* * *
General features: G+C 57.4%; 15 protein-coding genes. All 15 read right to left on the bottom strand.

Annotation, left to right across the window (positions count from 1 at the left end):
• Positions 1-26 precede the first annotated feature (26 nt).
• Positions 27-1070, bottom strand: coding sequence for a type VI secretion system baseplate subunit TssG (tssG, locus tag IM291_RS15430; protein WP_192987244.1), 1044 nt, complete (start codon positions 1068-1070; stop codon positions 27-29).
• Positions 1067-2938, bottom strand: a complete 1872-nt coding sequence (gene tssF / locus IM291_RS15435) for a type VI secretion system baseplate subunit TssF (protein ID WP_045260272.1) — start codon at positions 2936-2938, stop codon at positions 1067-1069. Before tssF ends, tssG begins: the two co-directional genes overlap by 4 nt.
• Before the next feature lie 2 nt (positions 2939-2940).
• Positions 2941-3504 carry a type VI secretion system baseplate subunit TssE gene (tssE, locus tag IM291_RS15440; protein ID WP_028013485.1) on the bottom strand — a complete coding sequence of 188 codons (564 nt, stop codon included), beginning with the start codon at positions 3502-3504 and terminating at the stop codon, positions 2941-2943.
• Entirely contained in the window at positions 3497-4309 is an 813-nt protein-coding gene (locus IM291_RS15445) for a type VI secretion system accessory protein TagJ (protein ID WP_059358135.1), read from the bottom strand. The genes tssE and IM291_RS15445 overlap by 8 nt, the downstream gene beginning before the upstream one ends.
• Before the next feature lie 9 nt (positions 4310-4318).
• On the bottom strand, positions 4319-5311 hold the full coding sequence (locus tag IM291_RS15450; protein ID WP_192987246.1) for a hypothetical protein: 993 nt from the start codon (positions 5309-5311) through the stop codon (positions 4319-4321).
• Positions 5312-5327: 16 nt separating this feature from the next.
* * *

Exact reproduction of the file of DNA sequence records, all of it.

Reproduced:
General features: G+C 57.4%; 15 protein-coding genes. All 15 read right to left on the bottom strand.

Annotation, left to right across the window (positions count from 1 at the left end):
• Positions 1-26 precede the first annotated feature (26 nt).
• Positions 27-1070, bottom strand: coding sequence for a type VI secretion system baseplate subunit TssG (tssG, locus tag IM291_RS15430; protein WP_192987244.1), 1044 nt, complete (start codon positions 1068-1070; stop codon positions 27-29).
• Positions 1067-2938, bottom strand: a complete 1872-nt coding sequence (gene tssF / locus IM291_RS15435) for a type VI secretion system baseplate subunit TssF (protein ID WP_045260272.1) — start codon at positions 2936-2938, stop codon at positions 1067-1069. Before tssF ends, tssG begins: the two co-directional genes overlap by 4 nt.
• Before the next feature lie 2 nt (positions 2939-2940).
• Positions 2941-3504 carry a type VI secretion system baseplate subunit TssE gene (tssE, locus tag IM291_RS15440; protein ID WP_028013485.1) on the bottom strand — a complete coding sequence of 188 codons (564 nt, stop codon included), beginning with the start codon at positions 3502-3504 and terminating at the stop codon, positions 2941-2943.
• Entirely contained in the window at positions 3497-4309 is an 813-nt protein-coding gene (locus IM291_RS15445) for a type VI secretion system accessory protein TagJ (protein ID WP_059358135.1), read from the bottom strand. The genes tssE and IM291_RS15445 overlap by 8 nt, the downstream gene beginning before the upstream one ends.
• Before the next feature lie 9 nt (positions 4310-4318).
• On the bottom strand, positions 4319-5311 hold the full coding sequence (locus tag IM291_RS15450; protein ID WP_192987246.1) for a hypothetical protein: 993 nt from the start codon (positions 5309-5311) through the stop codon (positions 4319-4321).
• Positions 5312-5327: 16 nt separating this feature from the next.